Look at this vision of the 1840 Toronto with a horse track and ‘gardens’ for the civilized people of Upper Canada’s largest settlement. The place grew in prominence because it was a Garrison Town and home to Fort York and the seat of a shared government with Montreal – Upper and Lower Canada.

THIRD PARLIAMENT BUILDINGS, 1834

The Upper Canadian parliament buildings, designed by Thomas Rogers and constructed between 1829 and 1832, stood at Front and Simcoe streets. The surrounding area was largely a mixed institutional and affluent suburban district that had emerged after the War of 1812. However, less prestigious structures, such as immigrant sheds and taverns, stood nearby, as sharp neighbourhood distinctions did not exist in Georgian Toronto.

Here’s what this patch of land is forecast to look like in 2013,

Southcore Financial Centre is a major mixed-use office tower development built in Toronto’s downtown core. Designed to exceed the expectations of today’s globally connected tenants and urban travelers, this three-phase project will include two office towers totaling 1.4 million sq.ft. and the Delta Toronto – a next generation, premium 4-star hotel. Connected to the urban forest, this fully integrated complex will provide an enclosed pedestrian access to Union Station, the Metro Toronto Convention Centre and the PATH network.

Located on 3.25 acres at the centre of Toronto’s expanding financial core and entertainment district, SFC occupies a full block from York to Lower Simcoe Streets along Bremner Ave. The fully integrated complex will be connected to Union Station and all of downtown Toronto via the already extensive PATH network.

While digging the foundation for this megalith, the backhoe operators encountered pockets of dump, either material that was household trash dumped there in the 1870s to fill in the lake or the natural bottles and pottery pieces that are thrown into the lake off the pier and came to rest in the mud of the lake bed for 150 years.

Buying Bottles on Excavation Sites

Not much of what happened next can I relate in any detail but suffice to say that there was a mercantile exchange and some people had to visit nearby ATM machines and get more cash.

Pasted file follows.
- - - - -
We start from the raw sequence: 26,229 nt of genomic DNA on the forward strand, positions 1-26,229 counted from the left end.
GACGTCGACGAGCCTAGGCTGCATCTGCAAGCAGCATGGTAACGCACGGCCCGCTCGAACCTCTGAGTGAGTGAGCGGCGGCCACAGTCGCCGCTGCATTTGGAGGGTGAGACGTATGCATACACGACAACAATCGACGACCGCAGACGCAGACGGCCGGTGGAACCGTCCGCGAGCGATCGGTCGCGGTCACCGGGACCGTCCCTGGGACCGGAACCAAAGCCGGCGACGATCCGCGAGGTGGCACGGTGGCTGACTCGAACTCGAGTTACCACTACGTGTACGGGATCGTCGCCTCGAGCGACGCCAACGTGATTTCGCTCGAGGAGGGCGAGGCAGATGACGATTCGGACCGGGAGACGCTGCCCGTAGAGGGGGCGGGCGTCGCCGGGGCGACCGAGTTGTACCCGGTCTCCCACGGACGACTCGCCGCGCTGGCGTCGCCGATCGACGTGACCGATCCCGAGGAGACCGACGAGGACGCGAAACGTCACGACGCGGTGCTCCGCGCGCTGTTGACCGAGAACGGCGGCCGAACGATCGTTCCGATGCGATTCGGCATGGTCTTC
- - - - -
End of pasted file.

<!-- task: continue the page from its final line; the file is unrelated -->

Here is a photo montage, starting with the players involved in negotiating a fair price for these historic artifacts. The buyer and the seller and the banter was as colourful as the old bottles.

Here are some of the best bottles in their hands.

This is a Brain Bros Lager Beer bottle from Hornby Ontario that’s quite rare. This bottle traveled some distance to end up in the Toronto lake shore.
I was able to get some more information on Hornby and I even found an 1877 image of the brewery. It was a large operation in a small town.  This tract was written in EHS Archives,

“BRAIN BREWERY”
This 9th Line business was established in 1845. The beer became famous and the business expanded to employ ten men and 40 horses! Only the main house remains, although it has been extensively renovated. This sketch (below) is from the 1877 Halton Atlas”

And there was another great early Canadian beer bottle, very rare. The gem seen below is embossed,
Rob Davies / Lager Beer / Dominion Brewer / Toronto



Here’s a Robertson tan ginger beer bottle that another operator proffered for sale but closer inspection revealed it has a crack and that makes it about worthless according to the visiting expert. That verdict was immediately rejected by the seller who announced that it would find a ready buyer in a flea market near his house. I reflected on that – it would indeed, as this is exactly the type of bottle you would think was incredibly rare and valuable and worth buying in any condition at any price. But it isn’t – this is a common Toronto late 1800’s ginger beer bottle, and not worth that much, especially when cracked.